Voodoo Correlations in Social Neuroscience
The progress of science is not a continuous, linear process. Instead it moves forward in fits and starts, occasionally under protest. For a young field cognitive neuroscience has made dramatic advances in a relative short amount of time, but there have been some mistakes that we keep making again and again. Sometimes we get so set in our methods that it requires a major wake up call to get us off our asses. The recent paper by Vul, Harris, Winkielman, and Pashler (in press) represents just that: a call to action to change one particular old, bad habit.
Update: download the manuscript for free at:
The paper highlights an issue in the relation of neuroimaging data to measures of behavior often found in social and cognitive neuroscience. They found that some researchers do one correlation analysis against all the voxels in the brain (~160,000+) to find those that are related to their measure of behavior [sin #1]. They then report a second correlation, this time just between a selected set of voxels and their measure of behavior[sin #2]. These voxels are often selected on the basis of a strong correlation in the first analysis. This ‘non-independence error’ causes the second correlation estimate to be dramatically inflated, leading to results that may simply represent noisy data.
Sin #1 is a multiple comparisons problem. Vul et al. do not dwell on this error, but it is an issue that is pervasive in neuroimaging. The problem is this: when looking for a relationship between 160,000 voxels and ANYTHING you are likely to get a few significant results simply by random chance. Expanding on the example in the Vul et al. paper, I could correlate the daily temperature reading in Lawrence, Kansas with a set of fMRI data gathered in Santa Barbara, California and I would find a few significant voxels, guaranteed. Does this mean that the temperature in Kansas is related to brain activity? No, most certainly not. Most people try to account for this issue by having an arbitrarily high significance level and some form of minimum cluster volume. This constrains the results to those that are extra potent and have a certain minimum size. While it is a step in the right direction, this method remains a weak control for multiple comparisons. Instead, false discovery rate (FDR) and familywise error correction (FWE) are both excellent options for the correction of multiple comparisons. Still, many people ignore these methods in favor of uncontrolled statistics.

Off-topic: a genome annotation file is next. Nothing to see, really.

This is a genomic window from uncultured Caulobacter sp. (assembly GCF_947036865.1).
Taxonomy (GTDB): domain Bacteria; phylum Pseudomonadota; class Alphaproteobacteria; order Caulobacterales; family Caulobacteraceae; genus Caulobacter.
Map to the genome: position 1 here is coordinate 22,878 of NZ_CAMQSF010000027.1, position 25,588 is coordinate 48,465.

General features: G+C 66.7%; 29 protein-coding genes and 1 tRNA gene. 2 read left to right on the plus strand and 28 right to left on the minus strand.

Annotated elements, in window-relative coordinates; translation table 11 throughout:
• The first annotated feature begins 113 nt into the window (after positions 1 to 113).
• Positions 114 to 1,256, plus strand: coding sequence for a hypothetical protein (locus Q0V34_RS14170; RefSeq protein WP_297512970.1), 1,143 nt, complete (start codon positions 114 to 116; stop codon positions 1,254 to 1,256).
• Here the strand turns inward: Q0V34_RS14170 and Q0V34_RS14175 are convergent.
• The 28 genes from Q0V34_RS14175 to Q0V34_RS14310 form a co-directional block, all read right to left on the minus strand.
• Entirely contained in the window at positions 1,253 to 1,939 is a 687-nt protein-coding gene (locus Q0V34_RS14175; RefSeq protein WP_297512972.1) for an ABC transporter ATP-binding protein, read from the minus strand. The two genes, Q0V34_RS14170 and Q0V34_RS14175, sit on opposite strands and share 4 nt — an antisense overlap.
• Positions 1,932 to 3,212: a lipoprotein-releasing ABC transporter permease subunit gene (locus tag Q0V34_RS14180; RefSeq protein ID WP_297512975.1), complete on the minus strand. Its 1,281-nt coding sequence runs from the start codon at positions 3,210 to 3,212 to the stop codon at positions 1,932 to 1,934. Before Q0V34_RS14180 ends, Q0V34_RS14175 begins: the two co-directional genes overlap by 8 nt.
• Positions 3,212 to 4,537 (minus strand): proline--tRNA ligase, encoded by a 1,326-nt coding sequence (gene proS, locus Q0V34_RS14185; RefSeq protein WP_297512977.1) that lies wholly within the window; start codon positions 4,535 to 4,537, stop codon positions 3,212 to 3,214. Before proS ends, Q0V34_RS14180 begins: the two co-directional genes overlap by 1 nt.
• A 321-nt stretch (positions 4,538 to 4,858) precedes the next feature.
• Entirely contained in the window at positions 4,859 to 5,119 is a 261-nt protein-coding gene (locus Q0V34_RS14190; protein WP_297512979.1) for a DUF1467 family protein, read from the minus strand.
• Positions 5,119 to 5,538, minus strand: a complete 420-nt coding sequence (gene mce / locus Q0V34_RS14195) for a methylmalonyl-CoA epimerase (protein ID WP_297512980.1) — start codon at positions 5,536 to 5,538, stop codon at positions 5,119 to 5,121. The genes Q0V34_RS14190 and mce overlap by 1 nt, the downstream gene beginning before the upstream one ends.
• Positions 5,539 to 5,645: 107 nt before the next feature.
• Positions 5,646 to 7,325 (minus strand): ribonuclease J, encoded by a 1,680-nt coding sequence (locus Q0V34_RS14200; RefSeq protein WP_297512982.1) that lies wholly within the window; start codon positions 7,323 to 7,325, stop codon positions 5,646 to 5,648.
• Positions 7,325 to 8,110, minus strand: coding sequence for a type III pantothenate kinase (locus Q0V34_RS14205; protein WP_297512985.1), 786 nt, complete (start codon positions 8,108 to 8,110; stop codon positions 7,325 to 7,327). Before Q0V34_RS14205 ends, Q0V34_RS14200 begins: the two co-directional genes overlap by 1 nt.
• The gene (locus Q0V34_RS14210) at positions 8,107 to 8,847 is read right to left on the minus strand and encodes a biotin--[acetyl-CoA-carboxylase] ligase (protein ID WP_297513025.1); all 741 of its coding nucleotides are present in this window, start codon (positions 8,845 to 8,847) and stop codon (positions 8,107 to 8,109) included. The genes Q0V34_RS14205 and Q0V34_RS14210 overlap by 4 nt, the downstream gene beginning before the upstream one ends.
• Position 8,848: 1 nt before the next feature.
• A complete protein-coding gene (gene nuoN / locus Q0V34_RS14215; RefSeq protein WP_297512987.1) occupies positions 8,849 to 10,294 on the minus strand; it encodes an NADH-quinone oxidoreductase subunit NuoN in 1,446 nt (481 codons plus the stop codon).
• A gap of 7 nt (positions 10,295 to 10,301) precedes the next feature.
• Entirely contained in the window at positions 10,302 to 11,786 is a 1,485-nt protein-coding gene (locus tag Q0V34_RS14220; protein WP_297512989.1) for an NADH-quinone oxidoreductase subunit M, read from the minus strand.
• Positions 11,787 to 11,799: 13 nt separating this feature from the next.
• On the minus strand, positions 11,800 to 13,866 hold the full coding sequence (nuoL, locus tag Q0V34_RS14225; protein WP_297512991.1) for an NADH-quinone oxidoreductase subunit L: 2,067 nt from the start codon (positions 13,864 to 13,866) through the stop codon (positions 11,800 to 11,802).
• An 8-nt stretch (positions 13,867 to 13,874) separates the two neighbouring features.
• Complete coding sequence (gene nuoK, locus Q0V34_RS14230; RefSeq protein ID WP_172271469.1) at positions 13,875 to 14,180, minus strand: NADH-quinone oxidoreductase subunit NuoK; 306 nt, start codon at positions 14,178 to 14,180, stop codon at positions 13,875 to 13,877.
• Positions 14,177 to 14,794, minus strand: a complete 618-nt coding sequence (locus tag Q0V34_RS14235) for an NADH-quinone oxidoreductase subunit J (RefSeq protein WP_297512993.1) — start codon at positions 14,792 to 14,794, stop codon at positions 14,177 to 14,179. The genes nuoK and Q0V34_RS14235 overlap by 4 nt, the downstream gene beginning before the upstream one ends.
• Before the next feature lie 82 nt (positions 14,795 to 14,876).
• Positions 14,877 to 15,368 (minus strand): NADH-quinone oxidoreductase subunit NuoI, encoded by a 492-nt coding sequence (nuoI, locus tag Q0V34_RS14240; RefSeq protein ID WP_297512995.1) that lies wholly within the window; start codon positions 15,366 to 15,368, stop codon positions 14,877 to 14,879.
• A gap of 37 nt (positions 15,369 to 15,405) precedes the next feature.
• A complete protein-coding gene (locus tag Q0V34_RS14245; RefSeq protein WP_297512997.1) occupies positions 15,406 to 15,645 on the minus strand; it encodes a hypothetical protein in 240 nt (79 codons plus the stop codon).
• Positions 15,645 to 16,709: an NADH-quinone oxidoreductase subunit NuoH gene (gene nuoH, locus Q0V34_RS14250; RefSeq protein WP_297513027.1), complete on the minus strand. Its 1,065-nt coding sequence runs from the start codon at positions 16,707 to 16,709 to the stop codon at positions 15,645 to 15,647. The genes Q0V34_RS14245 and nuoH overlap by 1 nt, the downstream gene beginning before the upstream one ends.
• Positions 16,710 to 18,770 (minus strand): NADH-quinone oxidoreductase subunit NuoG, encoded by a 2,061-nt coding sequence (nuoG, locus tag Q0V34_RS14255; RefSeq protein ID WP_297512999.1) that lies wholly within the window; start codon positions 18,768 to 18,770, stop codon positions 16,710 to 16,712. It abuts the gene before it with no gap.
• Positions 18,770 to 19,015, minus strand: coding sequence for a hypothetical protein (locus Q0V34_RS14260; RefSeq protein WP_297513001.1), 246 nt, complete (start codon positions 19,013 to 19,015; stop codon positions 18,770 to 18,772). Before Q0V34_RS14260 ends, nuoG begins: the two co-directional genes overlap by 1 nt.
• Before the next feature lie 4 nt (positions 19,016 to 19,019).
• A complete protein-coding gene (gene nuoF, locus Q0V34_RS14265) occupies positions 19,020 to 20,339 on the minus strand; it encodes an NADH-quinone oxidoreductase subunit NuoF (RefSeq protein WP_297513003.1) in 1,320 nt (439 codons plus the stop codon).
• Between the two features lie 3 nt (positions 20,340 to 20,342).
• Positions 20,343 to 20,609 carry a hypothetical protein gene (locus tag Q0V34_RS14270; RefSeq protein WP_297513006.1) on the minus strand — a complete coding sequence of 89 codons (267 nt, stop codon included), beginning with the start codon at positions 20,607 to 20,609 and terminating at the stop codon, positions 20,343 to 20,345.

Sin #2 is the non-independence error. Bottom line: you cannot use the data to tell you where to look for results and then use the same data to calculate your results. That is exactly what many, sometimes very prominent, researchers did with their data. They did an initial correlation analysis to find what brain areas are interesting, and then took the data from those areas and did a second analysis to calculate final correlation value. Not surprisingly, the resulting values from this method were sky-high. This ‘non-independence error’ is the cardinal sin described by the Vul et al. paper. The error leads to values that are statistically impossible based on the reliability of behavioral measures and the reliability of fMRI. In arguing this fact Vul et al. has called into question the results from a number of papers in very prominent journals.
I have been reading many weblog articles responding to Vul et al. over the last week. Many of them were arrayed squarely against neuroimaging, citing the results as evidence that cognitive neuroscience is on a shaky foundation. This is certainly not the case. Functional neuroimaging is still our best option for non-invasively investigating brain function. I see this paper as the continued natural evolution of a still relatively young field. When we, as a field, first approached the question of relating brain function and behavior we all did our best to find a good solution to the problem. It turns out that for many researchers their initial solution was suboptimal and flawed. Vul et al. have pointed this out, as have many others. From this point forward it is going to be nearly impossible to make non-independence errors and get the results published. Thus, science has taken another step forward. A lot of toes got stepped on in the process, but it was something that had to happen sooner or later.
Now if we can just get people to correct for multiple comparisons we can call 2009 a success.
– Vul E, Harris C, Winkielman P, and Pashler H. (in press). Voodoo Correlations in Social Neuroscience. Perspectives in Psychological Science.